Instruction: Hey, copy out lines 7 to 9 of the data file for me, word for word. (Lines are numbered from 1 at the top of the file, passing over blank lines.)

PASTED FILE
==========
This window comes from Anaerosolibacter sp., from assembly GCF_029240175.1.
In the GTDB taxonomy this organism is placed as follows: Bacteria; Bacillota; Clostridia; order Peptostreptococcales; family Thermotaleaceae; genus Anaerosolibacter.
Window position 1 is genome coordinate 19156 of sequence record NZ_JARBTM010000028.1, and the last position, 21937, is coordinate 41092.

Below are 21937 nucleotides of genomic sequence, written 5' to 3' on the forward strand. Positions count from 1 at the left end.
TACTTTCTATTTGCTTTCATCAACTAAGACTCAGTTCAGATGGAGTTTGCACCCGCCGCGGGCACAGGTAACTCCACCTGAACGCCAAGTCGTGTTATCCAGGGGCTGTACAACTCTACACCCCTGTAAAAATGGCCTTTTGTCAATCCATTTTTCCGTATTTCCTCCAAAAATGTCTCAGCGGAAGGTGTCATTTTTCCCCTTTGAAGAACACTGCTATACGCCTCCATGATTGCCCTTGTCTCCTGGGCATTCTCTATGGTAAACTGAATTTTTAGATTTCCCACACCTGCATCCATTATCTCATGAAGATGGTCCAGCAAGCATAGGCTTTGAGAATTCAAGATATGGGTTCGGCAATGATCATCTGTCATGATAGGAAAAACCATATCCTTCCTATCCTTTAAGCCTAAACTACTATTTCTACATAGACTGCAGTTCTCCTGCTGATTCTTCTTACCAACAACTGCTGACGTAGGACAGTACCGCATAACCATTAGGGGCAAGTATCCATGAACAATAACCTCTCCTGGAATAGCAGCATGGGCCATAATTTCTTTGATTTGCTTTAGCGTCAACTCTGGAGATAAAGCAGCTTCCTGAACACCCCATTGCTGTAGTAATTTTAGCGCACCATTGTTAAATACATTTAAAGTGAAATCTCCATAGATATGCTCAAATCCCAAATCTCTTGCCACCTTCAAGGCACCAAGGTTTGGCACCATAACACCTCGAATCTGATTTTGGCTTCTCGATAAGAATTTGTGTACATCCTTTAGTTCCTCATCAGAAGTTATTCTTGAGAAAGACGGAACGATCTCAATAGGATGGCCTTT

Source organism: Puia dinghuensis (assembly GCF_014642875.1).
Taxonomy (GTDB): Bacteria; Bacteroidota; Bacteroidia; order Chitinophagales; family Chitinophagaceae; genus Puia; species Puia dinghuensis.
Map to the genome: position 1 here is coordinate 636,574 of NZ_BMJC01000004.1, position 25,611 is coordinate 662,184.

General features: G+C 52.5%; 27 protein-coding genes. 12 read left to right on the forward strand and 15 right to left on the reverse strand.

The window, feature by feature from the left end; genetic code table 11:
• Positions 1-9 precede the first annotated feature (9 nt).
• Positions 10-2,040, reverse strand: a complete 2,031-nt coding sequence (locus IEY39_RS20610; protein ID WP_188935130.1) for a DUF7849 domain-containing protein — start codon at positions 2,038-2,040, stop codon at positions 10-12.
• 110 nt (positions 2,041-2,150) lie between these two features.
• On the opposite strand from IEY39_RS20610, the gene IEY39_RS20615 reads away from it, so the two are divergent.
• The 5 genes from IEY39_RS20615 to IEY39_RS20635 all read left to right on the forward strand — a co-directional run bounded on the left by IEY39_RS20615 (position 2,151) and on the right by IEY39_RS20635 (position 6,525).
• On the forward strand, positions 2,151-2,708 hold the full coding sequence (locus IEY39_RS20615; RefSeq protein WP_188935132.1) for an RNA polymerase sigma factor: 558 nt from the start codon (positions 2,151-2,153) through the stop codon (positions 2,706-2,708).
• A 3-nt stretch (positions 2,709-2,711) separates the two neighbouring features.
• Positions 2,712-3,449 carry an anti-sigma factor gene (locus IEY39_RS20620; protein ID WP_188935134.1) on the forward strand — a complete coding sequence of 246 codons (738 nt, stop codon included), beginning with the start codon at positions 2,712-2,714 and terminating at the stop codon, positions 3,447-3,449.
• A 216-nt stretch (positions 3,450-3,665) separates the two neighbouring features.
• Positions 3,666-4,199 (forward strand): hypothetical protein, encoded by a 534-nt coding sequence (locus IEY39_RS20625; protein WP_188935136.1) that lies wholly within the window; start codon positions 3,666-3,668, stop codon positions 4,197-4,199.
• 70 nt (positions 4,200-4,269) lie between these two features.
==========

Taxonomy (GTDB): Bacteria; Bacteroidota; Bacteroidia; order Chitinophagales; family Chitinophagaceae; genus Puia; species Puia dinghuensis.
Map to the genome: position 1 here is coordinate 636,574 of NZ_BMJC01000004.1, position 25,611 is coordinate 662,184.

General features: G+C 52.5%; 27 protein-coding genes. 12 read left to right on the forward strand and 15 right to left on the reverse strand.